In the past few decades, Parmesan cheese has become a beloved staple of Italian cuisine around the world. Shredded Parmesan goes well on top of almost any pasta dish, works well as a pizza topping, and can be used to make delicious cheese-crusted roasted veggies.
Parmesan as we know it today probably made its entrance into Italian kitchens in the 13th century. As explained by cheesemaker association “The Four Madonnas,” Parmesan cheese was first created in Benedictine monasteries around the northern Italian towns of Modena, Reggio Emilia, Parma and Bologna, thanks to a technique learned from monks from the famous French monastery in Cluny, Saône-et-Loire, France.
Well before the age of fridge and freezers, monks on both sides of the Alps were faced with the challenge of preserving milk from local cows beyond immediate consumption. Italian Benedictine monks were used to turning milk from sheep or goats into cheese; however, they had yet to find a similar technique to transform cow cheese into a long-lasting cheese.
Thanks to cheesemaking techniques learned from Cluny’s “cousins,” they were able to come up with a solution for cow’s milk, too. By adding salt from Salsomaggiore salt mines to milk, the monks created a dry, calcium-rich cheese in large wheels that — thanks to the preservative effects of salt — could last for months.
The cheese was made with three simple ingredients: salt, calf rennet, and milk. Milk mixed with salt was heated up to a temperature of 96°F, calf rennet was added, the the mix was heated up to 131°F, at which point a hard mass would start to accumulate at the bottom. This mass would later turn into the iconic Parmesan wheel that we all know today. Thanks to this cheesemaking process, about 264 gallons of milk could turn into 220 pounds of cheese.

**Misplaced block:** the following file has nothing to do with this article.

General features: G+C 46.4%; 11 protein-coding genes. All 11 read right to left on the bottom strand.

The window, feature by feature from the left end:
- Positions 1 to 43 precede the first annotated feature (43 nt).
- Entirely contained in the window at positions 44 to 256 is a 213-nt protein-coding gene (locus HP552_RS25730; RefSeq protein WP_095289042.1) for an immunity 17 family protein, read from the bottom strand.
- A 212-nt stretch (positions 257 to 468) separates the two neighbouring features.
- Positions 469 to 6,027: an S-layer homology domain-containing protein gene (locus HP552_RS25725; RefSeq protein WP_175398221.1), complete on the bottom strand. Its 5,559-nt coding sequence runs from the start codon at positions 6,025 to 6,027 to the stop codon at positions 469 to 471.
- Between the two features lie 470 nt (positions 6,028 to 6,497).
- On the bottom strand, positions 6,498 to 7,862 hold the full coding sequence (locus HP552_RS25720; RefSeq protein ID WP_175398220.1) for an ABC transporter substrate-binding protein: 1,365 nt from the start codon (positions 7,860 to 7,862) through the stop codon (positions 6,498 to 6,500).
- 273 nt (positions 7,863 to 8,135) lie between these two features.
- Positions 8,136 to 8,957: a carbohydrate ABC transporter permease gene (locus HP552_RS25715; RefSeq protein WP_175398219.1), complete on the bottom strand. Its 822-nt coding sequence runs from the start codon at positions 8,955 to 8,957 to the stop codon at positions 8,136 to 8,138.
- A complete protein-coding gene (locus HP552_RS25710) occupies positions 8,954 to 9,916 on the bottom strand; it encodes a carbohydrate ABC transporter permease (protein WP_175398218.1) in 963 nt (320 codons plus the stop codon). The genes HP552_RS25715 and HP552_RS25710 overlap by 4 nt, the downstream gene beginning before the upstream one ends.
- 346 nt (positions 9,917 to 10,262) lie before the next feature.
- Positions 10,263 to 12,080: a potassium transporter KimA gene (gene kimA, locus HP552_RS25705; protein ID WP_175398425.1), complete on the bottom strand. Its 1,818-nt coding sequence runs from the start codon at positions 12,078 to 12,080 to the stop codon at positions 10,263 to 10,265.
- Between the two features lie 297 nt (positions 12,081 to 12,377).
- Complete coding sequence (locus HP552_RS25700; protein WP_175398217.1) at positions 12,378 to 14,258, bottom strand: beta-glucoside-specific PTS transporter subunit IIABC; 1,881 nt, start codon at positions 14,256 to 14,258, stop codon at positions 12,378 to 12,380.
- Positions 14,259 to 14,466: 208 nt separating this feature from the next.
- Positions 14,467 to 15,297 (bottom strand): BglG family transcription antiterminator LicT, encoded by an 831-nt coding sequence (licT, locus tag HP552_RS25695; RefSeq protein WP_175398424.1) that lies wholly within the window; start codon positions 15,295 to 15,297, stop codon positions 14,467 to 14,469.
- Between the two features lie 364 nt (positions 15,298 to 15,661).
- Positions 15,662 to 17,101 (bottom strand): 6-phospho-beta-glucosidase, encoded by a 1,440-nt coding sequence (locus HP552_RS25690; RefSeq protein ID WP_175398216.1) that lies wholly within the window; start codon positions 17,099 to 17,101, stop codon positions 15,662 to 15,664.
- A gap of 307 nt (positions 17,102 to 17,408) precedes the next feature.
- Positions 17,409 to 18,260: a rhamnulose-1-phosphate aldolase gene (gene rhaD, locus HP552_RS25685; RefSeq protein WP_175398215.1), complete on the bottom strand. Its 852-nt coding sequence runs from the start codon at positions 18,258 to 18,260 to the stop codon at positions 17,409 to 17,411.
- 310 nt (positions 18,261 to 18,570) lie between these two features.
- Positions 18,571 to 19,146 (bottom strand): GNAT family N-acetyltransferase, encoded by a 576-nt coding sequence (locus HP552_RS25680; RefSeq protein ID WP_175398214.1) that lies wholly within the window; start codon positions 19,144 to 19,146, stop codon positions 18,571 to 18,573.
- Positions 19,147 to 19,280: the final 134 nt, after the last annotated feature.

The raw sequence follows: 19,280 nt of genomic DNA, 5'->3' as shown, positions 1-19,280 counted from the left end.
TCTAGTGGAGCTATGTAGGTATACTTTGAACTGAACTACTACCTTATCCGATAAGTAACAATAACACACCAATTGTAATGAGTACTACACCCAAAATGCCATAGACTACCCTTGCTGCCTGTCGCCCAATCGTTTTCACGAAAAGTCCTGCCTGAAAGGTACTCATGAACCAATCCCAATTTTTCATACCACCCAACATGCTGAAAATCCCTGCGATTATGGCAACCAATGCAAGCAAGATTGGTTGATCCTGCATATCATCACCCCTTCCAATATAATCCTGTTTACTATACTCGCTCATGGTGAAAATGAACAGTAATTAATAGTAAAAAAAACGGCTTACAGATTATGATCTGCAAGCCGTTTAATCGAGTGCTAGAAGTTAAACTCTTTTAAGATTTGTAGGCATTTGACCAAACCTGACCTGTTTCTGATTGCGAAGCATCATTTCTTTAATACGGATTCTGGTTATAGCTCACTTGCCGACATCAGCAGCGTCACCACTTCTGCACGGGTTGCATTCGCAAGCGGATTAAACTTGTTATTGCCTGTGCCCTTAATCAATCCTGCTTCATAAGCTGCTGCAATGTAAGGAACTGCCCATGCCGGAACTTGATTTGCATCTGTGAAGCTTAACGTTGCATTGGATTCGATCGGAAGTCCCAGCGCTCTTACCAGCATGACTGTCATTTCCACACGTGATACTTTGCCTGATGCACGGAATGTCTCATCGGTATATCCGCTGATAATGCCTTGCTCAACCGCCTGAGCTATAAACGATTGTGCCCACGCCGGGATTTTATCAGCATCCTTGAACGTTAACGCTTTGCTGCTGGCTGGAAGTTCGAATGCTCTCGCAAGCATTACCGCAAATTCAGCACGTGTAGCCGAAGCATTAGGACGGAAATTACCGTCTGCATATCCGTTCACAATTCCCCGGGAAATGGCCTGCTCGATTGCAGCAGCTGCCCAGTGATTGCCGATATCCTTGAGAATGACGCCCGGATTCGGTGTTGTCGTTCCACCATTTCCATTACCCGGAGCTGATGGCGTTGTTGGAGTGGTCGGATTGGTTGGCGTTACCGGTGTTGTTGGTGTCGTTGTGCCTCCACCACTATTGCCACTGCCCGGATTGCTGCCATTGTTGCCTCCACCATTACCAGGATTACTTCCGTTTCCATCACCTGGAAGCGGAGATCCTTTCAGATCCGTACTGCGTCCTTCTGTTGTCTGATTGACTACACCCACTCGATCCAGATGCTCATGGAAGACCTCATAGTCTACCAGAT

The first official document attesting the trade of Parmesan goes back to 1254 when “caseus parmensis” (cheese from Parma in Latin) was sold to a merchant in the coastal city of Genoa. In 1344 Italian poet Giovanni Boccaccio cites Parmesan cheese in his short-story collection Decameron, testifying to the arrival of Parmesan cheese well beyond the borders of northern Italy. During the 14th and 15th centuries, Benedictine monks had a monopoly over the trade of Parmesan cheese and exported it all over Europe.
By the 17th century, various cheesemakers around Italy started to produce the famous cheese, something that led Duke of Parma Ranuccio I Farnese to trademark the word “Parmigiano” to make sure that only Parmesan cheese produced in its original territory could be named as such. In 1954 Italy introduced a law to defend food products associated from specific areas of the country, and Parmesan was one of the foods protected by the law.
Finally, in 1996, Parmesan cheese, which is one of the most counterfeited and imitated cheeses globally, was declared a product of protected denomination of origin by the European Union, meaning that no other cheese produced within the EU can be called Parmesan if not produced in northern Italy.
The link between this beloved cheese and its original land is so strong that Italian writer and cartoonist Giovannino Guareschi made it the subject of one of his poems:
“If you observe the texture of Parmigiano under a very strong magnifying glass, it is revealed to be not just an unchanging mass of granules linked together into cheese but a panorama. It is an aerial photograph of Emilia taken from a height similar to that of the Eternal Father.”